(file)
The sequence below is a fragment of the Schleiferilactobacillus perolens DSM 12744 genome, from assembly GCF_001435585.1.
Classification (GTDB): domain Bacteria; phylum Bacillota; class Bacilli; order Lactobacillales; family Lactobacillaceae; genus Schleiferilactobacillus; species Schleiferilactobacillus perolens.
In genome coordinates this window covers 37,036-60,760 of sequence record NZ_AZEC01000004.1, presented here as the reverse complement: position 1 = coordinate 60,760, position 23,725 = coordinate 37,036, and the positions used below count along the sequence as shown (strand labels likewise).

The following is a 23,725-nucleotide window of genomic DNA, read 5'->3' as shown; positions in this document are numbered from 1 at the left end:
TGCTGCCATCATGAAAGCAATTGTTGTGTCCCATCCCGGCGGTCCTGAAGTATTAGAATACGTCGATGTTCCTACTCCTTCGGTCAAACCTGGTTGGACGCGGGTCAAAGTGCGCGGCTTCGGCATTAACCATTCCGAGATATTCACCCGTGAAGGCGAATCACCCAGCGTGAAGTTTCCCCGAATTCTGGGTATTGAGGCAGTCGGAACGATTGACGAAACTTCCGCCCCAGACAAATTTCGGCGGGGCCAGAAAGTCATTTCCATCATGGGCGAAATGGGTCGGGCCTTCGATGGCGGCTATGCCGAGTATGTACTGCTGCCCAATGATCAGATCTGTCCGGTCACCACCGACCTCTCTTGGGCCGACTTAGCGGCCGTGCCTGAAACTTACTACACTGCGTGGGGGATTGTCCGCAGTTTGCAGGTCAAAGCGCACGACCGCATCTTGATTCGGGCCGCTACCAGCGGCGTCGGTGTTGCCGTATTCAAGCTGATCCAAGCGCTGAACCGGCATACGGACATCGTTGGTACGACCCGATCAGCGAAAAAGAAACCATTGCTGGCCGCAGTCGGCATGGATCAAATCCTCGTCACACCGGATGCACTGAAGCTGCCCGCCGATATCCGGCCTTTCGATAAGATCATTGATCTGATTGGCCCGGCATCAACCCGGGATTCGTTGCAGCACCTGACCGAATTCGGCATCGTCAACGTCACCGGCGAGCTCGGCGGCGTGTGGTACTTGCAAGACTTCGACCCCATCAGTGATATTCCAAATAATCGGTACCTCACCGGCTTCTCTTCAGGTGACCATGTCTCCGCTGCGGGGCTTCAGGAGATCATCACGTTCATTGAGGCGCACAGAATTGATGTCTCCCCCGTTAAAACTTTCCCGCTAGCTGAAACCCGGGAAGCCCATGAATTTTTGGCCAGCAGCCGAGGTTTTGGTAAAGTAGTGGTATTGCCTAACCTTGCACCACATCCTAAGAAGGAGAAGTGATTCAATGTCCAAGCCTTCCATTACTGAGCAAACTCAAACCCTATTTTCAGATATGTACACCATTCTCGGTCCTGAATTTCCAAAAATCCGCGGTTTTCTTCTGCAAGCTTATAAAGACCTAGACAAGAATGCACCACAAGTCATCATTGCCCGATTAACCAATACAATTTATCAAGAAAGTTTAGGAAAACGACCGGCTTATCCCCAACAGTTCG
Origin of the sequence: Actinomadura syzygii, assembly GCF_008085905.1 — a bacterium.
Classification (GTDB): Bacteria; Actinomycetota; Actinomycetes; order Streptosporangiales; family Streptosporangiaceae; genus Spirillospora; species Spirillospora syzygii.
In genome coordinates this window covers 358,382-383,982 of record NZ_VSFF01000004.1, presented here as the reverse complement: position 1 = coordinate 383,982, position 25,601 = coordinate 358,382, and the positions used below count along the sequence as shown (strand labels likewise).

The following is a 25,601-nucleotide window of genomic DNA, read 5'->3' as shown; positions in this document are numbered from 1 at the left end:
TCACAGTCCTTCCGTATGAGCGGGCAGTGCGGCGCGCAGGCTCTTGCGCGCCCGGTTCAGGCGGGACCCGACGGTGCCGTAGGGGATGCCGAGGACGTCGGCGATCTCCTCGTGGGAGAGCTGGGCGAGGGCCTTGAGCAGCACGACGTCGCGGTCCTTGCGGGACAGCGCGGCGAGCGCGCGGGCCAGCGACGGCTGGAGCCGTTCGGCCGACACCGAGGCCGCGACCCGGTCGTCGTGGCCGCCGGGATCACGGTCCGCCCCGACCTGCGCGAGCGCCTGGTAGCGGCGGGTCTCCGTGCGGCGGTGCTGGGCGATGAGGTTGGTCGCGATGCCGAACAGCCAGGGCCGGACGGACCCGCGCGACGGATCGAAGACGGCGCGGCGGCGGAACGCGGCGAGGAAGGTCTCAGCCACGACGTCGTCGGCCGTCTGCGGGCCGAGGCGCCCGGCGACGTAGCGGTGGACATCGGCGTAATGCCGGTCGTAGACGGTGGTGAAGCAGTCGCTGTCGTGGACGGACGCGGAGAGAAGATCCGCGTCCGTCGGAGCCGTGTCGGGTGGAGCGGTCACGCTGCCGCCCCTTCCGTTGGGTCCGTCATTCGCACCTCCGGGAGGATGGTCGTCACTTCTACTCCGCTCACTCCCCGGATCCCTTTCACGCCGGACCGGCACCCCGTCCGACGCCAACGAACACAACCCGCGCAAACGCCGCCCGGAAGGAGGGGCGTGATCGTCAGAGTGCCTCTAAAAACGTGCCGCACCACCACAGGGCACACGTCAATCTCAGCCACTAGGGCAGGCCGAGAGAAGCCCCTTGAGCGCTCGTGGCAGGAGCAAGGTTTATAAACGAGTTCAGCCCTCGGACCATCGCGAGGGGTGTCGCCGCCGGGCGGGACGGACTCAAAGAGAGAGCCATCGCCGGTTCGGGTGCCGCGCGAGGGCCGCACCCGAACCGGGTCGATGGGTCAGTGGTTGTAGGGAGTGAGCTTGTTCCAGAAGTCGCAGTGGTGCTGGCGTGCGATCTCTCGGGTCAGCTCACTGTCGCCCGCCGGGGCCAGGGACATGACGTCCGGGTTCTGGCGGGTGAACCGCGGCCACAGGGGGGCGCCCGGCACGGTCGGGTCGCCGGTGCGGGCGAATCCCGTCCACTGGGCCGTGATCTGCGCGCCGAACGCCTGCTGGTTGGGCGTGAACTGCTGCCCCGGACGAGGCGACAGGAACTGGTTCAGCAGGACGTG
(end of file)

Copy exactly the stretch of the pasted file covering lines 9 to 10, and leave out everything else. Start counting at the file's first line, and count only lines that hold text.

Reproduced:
The following is a 25,601-nucleotide window of genomic DNA, read 5'->3' as shown; positions in this document are numbered from 1 at the left end:
TCACAGTCCTTCCGTATGAGCGGGCAGTGCGGCGCGCAGGCTCTTGCGCGCCCGGTTCAGGCGGGACCCGACGGTGCCGTAGGGGATGCCGAGGACGTCGGCGATCTCCTCGTGGGAGAGCTGGGCGAGGGCCTTGAGCAGCACGACGTCGCGGTCCTTGCGGGACAGCGCGGCGAGCGCGCGGGCCAGCGACGGCTGGAGCCGTTCGGCCGACACCGAGGCCGCGACCCGGTCGTCGTGGCCGCCGGGATCACGGTCCGCCCCGACCTGCGCGAGCGCCTGGTAGCGGCGGGTCTCCGTGCGGCGGTGCTGGGCGATGAGGTTGGTCGCGATGCCGAACAGCCAGGGCCGGACGGACCCGCGCGACGGATCGAAGACGGCGCGGCGGCGGAACGCGGCGAGGAAGGTCTCAGCCACGACGTCGTCGGCCGTCTGCGGGCCGAGGCGCCCGGCGACGTAGCGGTGGACATCGGCGTAATGCCGGTCGTAGACGGTGGTGAAGCAGTCGCTGTCGTGGACGGACGCGGAGAGAAGATCCGCGTCCGTCGGAGCCGTGTCGGGTGGAGCGGTCACGCTGCCGCCCCTTCCGTTGGGTCCGTCATTCGCACCTCCGGGAGGATGGTCGTCACTTCTACTCCGCTCACTCCCCGGATCCCTTTCACGCCGGACCGGCACCCCGTCCGACGCCAACGAACACAACCCGCGCAAACGCCGCCCGGAAGGAGGGGCGTGATCGTCAGAGTGCCTCTAAAAACGTGCCGCACCACCACAGGGCACACGTCAATCTCAGCCACTAGGGCAGGCCGAGAGAAGCCCCTTGAGCGCTCGTGGCAGGAGCAAGGTTTATAAACGAGTTCAGCCCTCGGACCATCGCGAGGGGTGTCGCCGCCGGGCGGGACGGACTCAAAGAGAGAGCCATCGCCGGTTCGGGTGCCGCGCGAGGGCCGCACCCGAACCGGGTCGATGGGTCAGTGGTTGTAGGGAGTGAGCTTGTTCCAGAAGTCGCAGTGGTGCTGGCGTGCGATCTCTCGGGTCAGCTCACTGTCGCCCGCCGGGGCCAGGGACATGACGTCCGGGTTCTGGCGGGTGAACCGCGGCCACAGGGGGGCGCCCGGCACGGTCGGGTCGCCGGTGCGGGCGAATCCCGTCCACTGGGCCGTGATCTGCGCGCCGAACGCCTGCTGGTTGGGCGTGAACTGCTGCCCCGGACGAGGCGACAGGAACTGGTTCAGCAGGACGTG